In Allison v HM Advocate ([2010] UKSC 6) the UK Supreme Court heard argument upon, and determined the merits of, an appeal from a decision to refuse the appellant’s appeal against conviction made by the Scottish High Court of Justiciary sitting as the criminal appeal court.  The basis for the appeal to London was the appellant’s contention the Crown had failed in its duty of disclose to him and his advisers that one of the Crown witnesses (who had died by the date of the trial) had previous convictions and criminal charges outstanding against him as at the date of his death. The Crown had, at trial, introduced the record of a police interview with this witness into evidence, in accordance with the procedure in section 259(5) of the Criminal Procedure (Scotland) Act 1995.  They disclosed the previous convictions and the other outstanding charges only while the appellant’s appeal was pending before the appeal court. The appellant complained that their failure to disclose the witness’ criminal record meant that his legal representatives were unable to prepare and properly conduct his defence at trial and the result was he had not received a fair trial in accordance with the requirements of Article 6 of the European Convention on Human Rights.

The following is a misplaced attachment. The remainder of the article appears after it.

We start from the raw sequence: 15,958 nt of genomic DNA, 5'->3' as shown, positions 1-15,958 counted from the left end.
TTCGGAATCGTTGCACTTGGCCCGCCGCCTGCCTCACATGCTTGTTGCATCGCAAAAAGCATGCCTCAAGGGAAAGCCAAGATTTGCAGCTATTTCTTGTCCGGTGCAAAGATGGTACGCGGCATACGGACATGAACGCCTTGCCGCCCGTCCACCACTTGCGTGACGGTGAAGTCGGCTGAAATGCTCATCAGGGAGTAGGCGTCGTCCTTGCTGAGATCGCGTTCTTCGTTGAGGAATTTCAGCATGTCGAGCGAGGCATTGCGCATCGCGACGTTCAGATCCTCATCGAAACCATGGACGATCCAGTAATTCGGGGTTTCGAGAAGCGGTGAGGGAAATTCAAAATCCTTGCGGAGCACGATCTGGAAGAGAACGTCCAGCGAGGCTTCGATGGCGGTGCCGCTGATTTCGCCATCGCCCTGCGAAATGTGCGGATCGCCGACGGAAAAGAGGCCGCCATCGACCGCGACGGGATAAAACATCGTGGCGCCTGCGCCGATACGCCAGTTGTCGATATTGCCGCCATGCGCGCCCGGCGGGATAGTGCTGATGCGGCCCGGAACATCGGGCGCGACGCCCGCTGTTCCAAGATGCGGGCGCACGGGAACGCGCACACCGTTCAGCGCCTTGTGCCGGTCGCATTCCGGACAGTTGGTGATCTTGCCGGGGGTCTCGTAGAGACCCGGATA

The first problem for the appellant was that while the claim that his trial had been conducted by the prosecution in breach of the requirements of Article 6 was made in an additional ground of appeal before the High Court of Justiciary, this claim was not made in accordance with the procedural requirements set out in paragraph 40.2 of Schedule 2 to the Act of Adjournal (Criminal Procedure Rules) 1996.   There had been no notice formally lodged on his behalf of his intention to raise before the Scottish court any “devolution issue” (as claims of breaches of Convention rights by the prosecution authorities are charactersied in Scotland).   There had accordingly been no intimation to the Advocate General for Scotland (the Scottish Law officer of the UK Government) of the appellant’s intention to raise his arguments in Convention rights terms before the court in Edinburgh.   The Advocate General was thereby apparently improperly deprived of the opportunity, if so advised, of exercising his right to enter the appeal process to make submissions on the Convention point: Mills v HM Advocate (No. 2) (2001 SLT 1359).